Mandarine Napoléon

mandarine-napoleon-orange-liqueur-290x290

Liqueurs is a funny category. Many of you may not realise how much liqueurs you can consume in a life-time. Cocktails, after-dinner, pre-dinner, coffee, hot chocolate all could have some kind of liqueur to usually sweeten up or emphasize a flavour. They can be seen on bars around the world but rarely would you point one out and know what flavour it’s going to unleash. Well if you see the following – I’ll ask you to tip your hat.

First bottled in 1892, but produced some time before, Mandarine Napoléon was said to be a personal favourite of the Corsican-born emperor, Napoléon Bonaparte. Napoléon’s physician, Antoine-Francois de Fourcroy, first had the idea of macerating mandarins in alcohol and then blending the distillate with cognac. The finest essential oils of mandarins and its distinctive flavour comes from Sicilian oranges. Four spices, rich in essential oils and aromatics, and two plants achieve this unique composition of flavours, with the colour drawn from these giving the spirit a natural look.

Due to the status of mandarines being rather exclusive, and able to thrive on the Corsica island of home-boy Napoléon Bonaparte. It is believed that he acquired the taste for the macerated mandarines served to him by his physician.

The liqueur as we know it today started out in 1892 after being refined according to a recipe with cognac, mandarin orange peel from Corsica, Sicily and Andalusia and a secret mix of herbs and spices. It was then matured for three years. The recipe hasn’t changed and is now sold world-wide and winning awards along the way.

Mandarine Napoléon XO
Mandarine Napoléon XO

So how does Mandarine Napoléon fair? Well below, I give to you my tasting notes –

Mandarine Napoléon – 38%

Fantastic fresh, ripe mandarin aroma on the nose that carries on nicely onto the palate. Incredible sweetness but hit with a bold, warmth of fresh fruit and citrus as it draws out.

Mandarine Napoléon XO – 40%

Just 2000 bottles of this were produced in 2008. Mandarin peels are macerated and blended with the 27 herbs and spices that make the Mandarine secret recipe. The resulting distillate is then combined with Grande Champagne XO cognac (which makes up a generous 43% of the total) to create this Grande Reserve.
Light and fragrant upon the nose, with soft notes of the mandarine coming through. Sharp and rich once on the palate, with plenty of long, warm manadrine flavours on the finish. Exquisite.

Simple, bold, fresh. Perfect for this –

Mandarines Old Fashioned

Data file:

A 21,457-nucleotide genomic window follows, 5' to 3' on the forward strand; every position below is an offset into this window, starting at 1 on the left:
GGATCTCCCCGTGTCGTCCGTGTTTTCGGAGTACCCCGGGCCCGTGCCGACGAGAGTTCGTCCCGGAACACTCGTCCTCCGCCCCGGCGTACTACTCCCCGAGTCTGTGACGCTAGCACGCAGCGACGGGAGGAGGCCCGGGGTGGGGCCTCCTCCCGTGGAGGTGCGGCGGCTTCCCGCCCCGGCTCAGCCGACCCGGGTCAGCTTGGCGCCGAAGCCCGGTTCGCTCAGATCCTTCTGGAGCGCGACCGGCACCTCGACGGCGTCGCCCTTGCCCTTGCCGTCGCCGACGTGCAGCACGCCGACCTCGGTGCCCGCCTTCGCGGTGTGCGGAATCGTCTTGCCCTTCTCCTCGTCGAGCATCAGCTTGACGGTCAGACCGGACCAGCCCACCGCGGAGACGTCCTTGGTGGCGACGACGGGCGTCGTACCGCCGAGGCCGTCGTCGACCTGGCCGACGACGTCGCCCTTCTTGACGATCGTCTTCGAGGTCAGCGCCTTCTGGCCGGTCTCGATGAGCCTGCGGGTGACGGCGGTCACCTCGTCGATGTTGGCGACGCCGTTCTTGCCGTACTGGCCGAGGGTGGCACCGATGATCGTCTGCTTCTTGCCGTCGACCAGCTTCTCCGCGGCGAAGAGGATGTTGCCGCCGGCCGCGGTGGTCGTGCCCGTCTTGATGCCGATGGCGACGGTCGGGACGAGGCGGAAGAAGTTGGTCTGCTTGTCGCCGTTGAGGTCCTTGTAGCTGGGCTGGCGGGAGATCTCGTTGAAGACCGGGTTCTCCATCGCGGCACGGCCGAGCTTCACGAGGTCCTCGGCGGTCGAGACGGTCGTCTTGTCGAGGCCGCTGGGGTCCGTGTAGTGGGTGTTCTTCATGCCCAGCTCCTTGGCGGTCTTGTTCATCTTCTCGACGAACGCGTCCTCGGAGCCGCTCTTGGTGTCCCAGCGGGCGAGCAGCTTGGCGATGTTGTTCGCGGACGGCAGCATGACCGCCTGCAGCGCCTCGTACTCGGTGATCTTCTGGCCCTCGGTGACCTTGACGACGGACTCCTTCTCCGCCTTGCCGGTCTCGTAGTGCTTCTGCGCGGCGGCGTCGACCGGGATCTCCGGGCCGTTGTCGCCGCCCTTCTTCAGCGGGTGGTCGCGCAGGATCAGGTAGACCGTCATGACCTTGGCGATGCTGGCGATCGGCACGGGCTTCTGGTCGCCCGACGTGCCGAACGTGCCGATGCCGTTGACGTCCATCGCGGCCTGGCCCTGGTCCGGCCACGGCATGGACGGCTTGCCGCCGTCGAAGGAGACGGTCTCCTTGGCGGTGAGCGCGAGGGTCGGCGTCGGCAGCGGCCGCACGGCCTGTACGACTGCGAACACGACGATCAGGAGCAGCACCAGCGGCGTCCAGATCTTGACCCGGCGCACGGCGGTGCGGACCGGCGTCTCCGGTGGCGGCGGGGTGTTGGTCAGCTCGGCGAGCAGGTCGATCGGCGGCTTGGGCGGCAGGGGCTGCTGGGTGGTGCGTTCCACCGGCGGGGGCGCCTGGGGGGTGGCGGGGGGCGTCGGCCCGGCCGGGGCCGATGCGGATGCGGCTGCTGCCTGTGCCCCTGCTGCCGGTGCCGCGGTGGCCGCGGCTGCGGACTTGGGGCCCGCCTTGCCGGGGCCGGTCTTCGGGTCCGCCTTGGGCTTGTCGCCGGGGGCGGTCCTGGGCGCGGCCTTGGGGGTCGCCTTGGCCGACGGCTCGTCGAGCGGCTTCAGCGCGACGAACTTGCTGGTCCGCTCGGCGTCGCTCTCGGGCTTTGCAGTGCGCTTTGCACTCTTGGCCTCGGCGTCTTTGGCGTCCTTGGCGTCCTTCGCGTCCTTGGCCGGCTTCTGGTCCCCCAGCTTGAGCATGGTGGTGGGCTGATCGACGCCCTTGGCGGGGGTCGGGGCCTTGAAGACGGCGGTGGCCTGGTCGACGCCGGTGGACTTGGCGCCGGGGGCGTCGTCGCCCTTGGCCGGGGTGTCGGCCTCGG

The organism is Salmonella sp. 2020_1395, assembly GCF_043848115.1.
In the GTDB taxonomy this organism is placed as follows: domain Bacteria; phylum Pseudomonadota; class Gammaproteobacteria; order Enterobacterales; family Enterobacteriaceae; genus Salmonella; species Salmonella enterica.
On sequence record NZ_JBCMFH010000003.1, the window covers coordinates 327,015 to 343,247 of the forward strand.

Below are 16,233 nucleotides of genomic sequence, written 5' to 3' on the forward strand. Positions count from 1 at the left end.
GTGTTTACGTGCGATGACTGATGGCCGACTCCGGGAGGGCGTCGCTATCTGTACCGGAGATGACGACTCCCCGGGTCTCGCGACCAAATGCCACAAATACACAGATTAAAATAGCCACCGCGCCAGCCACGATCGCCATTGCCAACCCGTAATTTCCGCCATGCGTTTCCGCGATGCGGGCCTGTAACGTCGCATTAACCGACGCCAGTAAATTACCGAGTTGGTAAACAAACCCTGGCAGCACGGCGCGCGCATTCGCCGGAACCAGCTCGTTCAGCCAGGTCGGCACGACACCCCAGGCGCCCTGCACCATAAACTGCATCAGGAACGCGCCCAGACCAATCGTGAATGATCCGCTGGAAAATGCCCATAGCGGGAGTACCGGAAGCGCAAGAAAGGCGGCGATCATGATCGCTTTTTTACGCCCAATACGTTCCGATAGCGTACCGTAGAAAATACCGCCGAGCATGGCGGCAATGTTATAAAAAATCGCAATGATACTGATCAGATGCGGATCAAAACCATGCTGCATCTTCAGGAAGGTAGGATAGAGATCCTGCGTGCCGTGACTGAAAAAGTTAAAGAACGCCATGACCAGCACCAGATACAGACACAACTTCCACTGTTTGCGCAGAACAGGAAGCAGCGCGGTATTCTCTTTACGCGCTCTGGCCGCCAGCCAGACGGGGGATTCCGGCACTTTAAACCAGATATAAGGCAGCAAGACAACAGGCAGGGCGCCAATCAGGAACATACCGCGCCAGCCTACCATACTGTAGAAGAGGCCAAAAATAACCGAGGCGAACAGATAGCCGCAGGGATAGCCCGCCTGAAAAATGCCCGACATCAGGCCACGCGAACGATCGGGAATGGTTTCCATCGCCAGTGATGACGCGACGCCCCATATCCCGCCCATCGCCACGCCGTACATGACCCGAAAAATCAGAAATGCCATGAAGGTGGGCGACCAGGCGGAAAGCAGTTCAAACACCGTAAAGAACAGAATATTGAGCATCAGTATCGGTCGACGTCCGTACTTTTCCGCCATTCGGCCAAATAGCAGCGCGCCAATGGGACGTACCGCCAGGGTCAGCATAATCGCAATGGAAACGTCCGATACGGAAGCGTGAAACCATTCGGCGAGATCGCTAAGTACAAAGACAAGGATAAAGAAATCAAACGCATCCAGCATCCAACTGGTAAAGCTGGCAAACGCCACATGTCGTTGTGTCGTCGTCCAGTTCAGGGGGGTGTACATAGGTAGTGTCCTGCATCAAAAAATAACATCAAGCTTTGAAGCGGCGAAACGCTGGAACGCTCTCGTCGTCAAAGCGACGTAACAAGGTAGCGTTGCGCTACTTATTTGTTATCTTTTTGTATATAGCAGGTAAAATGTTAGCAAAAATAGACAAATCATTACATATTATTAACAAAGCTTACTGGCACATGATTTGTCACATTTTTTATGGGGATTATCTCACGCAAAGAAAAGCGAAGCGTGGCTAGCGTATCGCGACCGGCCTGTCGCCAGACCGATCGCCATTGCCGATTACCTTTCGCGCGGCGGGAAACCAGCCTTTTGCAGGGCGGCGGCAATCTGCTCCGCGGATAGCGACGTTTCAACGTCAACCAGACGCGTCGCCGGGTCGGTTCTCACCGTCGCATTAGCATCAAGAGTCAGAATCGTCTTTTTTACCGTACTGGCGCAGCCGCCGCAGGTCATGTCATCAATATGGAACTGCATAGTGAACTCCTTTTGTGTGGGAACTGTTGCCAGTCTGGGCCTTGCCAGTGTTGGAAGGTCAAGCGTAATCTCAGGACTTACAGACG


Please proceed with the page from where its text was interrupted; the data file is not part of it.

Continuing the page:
Mandarines Old Fashioned

Mandarine’s Old Fashioned

Glass –

Rocks

Ingredients –

50ml Mandarine Napoléon
50ml Bourbon

Method –

Place one brown sugar cube into a glass and muddle with the bourbon. Add two splashes of Angostura Bitters and the Mandarine Napoléon with a good scoop of ice and stir well. Garnish with a mandarin peel twist.

Something easily created at home or in any bar that stocks a decent bourbon. Better get hunting. Bring a Napoléon styled hat too.

© David Marsland and Drinks Enthusiast 2013. Unauthorized use and/or duplication of this material without express and written permission from this blog/sites author and owner is strictly prohibited. Excerpts and links may be used, provided that full and clear credit is given to David Marsland and Drinks Enthusiast with appropriate and specific direction to the original content.

Advertisements

2 Replies to “Mandarine Napoléon”

  1. Because the cannulas used in chin liposuction nowadays
    are so small, the incisions made in the skin when performing chin lipo are very
    tiny. The starting point when wanting to lose fat from a body
    part, no matter if it’s the belly, the hips or the chin is to adopt a healthy lifestyle and to start burning more
    calories than you eat. Aging is a major factor in contributing double chin due
    to the weakening muscles and skin, thereby making the
    hyoid bone more apparent. Generally considered to
    be one of the best all round forms of exercise.
    For more information you can visit here, or add +Dr Ahnsup Kim in your circle.

Leave a Reply

Fill in your details below or click an icon to log in:

WordPress.com Logo

You are commenting using your WordPress.com account. Log Out / Change )

Twitter picture

You are commenting using your Twitter account. Log Out / Change )

Facebook photo

You are commenting using your Facebook account. Log Out / Change )

Google+ photo

You are commenting using your Google+ account. Log Out / Change )

Connecting to %s